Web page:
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@asoftwoman interviews Shaunie Brett

@asoftwoman interviews Shaunie Brett

Shaunie Brett
Interviewed by Leah Abraham


This born-again Fashion sustainability spokesperson recently launched @nonewness - a curated feed celebrating the best sustainable styling on the internet.

Shaunie Brett (@shauniemaker) is a Style Director, consultant and speaker on the subject of Sustainable Consumption. After parting ways with previous fashion job at Thread, Shaunie decided to address her addiction to new clothes by setting herself the pledge: no new clothes, for a year.  Under the aptly named hashtag #nonewclothes, Shaunie has been documenting her journey to wear, and not consume. Reworking old pieces in her wardrobe and breathing new life into them, the key is to set your own terms and conditions: “...personalise the rules so you can succeed and enjoy the process” (standard.co.uk).

#nonewclothes released Shaunie from the clutches of an expensive addition. It allowed her to take care of her brain, her wallet and her lifestyle habits. With 2 months left, Shaunie has almost weaned herself off the desire to buy new, and converted from a stylist into a fully-fledged sustainability consultant. Alongside #nonewclothes, Shaunie launched @nonewness, a project that celebrates the best sustainable styling on IG, and we’ve featured some of her top picks. 


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Leah Abraham: What prompted your #nonewclothes pledge?

 Shaunie: It may sound sensationalist, but I literally woke up one day thinking ‘could I last a year without buying any clothes?’. I know I’m not the only one who feels trapped in a cycle of buying clothes to feel better about myself. We’ve been conditioned to believe that new clothes are a fix, but they are actually part of the problem, for the planet, but also for our mental health and our ability to find strength from within.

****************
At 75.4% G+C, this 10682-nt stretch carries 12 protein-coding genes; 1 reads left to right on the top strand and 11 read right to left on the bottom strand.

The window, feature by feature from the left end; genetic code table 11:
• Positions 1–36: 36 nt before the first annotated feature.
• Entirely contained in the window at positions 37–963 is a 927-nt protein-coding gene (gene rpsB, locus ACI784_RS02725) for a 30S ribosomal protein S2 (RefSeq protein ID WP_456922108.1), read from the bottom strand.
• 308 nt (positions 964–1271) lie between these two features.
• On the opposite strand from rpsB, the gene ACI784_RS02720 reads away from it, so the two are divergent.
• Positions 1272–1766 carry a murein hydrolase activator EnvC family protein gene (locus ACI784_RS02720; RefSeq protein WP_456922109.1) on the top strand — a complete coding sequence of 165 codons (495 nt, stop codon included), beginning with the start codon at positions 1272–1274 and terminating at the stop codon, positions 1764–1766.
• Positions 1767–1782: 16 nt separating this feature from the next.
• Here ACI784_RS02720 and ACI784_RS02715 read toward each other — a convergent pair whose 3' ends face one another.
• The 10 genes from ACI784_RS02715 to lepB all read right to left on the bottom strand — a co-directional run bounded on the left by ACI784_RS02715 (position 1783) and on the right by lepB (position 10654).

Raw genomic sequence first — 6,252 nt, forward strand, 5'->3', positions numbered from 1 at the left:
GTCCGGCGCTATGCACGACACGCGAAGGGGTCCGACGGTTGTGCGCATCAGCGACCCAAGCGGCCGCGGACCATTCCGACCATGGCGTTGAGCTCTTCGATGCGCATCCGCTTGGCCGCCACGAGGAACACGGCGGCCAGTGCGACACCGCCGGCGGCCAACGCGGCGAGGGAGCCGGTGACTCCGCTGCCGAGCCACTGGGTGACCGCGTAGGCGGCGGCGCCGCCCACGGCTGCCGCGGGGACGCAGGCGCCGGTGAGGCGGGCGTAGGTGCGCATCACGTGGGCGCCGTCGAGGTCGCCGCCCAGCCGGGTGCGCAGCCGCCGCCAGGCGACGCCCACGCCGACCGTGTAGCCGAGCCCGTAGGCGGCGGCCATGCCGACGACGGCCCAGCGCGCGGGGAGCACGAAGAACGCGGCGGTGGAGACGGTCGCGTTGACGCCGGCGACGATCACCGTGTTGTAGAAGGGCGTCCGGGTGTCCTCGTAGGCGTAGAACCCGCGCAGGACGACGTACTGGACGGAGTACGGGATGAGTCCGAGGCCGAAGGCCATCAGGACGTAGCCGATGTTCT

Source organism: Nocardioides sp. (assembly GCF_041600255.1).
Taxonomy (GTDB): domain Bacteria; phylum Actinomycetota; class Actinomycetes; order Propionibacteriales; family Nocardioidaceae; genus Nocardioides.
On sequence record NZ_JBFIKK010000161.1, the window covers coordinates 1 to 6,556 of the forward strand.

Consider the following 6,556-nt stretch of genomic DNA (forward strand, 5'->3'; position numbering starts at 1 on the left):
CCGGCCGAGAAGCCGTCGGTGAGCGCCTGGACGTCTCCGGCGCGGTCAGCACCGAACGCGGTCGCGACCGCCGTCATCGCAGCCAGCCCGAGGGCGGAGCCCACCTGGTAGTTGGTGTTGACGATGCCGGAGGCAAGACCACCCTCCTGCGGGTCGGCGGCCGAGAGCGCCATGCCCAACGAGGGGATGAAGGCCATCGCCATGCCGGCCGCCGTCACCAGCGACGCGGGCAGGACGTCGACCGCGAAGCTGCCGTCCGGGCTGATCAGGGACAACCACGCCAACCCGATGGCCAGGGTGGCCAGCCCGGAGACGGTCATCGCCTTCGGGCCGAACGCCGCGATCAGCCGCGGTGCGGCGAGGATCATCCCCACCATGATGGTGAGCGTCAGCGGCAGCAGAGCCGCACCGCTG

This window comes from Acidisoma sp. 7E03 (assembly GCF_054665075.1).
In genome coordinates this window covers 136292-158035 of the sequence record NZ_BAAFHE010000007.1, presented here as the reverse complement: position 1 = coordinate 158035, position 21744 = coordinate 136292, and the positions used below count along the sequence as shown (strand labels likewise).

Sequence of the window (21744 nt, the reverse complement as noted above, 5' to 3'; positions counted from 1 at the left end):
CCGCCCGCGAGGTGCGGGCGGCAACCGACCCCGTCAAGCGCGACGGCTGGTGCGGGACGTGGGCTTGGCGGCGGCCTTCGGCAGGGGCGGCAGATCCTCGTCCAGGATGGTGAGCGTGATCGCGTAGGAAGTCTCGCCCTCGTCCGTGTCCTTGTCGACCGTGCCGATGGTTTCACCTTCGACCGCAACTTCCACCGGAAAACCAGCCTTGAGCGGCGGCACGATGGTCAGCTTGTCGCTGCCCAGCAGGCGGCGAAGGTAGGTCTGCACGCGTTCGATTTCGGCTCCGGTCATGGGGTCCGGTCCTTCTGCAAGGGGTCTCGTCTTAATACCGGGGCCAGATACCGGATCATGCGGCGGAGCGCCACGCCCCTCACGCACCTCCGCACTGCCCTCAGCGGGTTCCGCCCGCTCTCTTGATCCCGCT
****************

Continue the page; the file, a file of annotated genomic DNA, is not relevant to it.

Leah: Tell us a little bit more about @nonewness.

Shaunie: Social media is dominated by beautiful people wearing new clothes, which feeds overconsumption, which in turn feeds fashion’s environmental and societal damage. I wanted to create a platform to celebrate people styling responsibly-made and pre-loved clothes. Style and creativity aren’t compromised with slow fashion. If we can elevate pre-loved and sustainable fashion to be something cool and aspirational, it could transform the industry for the better.

 

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Leah: What does it mean to work in Fashion Sustainability?

Shaunie: As we learn more about fashion’s impact on the planet, it becomes clearer just how much has to change. In an ideal world, everyone who works in Fashion effectively works in Fashion Sustainability, since every aspect of the industry needs to adapt. At the moment, the main focuses are on sustainable production and disposal of clothes. My focus is on the role of citizens (I avoid the word ‘consumers’), and how we can empower them to participate in the move to a less harmful industry. A huge part of that is slowing down the rate of consumption.

 

Leah: What do you envision for Alternative Fashion Week?

 Shaunie: Creativity is one of humanity’s greatest gifts, but it can be squashed or diluted when paired with the need to sell. Alternative Fashion Week celebrates raw creativity, independent from commerciality. There should always be a space for creativity, to express emotions and to solve problems.

 

Leah: Who are you fav ethical fashion style influencers?

Shaunie:

@op_shop_to_runway - Alex is a celebrity stylist, sourcing the most sustainable products out there, without cutting corners. And she’s a solidly lovely person.

 

@i.thrift.shit - Tamar is a student in Amsterdam. She is completely herself, and clearly has access to some killer second-hand stores. 

 

@curlykaitlyn - Kaitlyn is a great example of someone who knows how to express herself through personal style. And her feed is totally dreamy.







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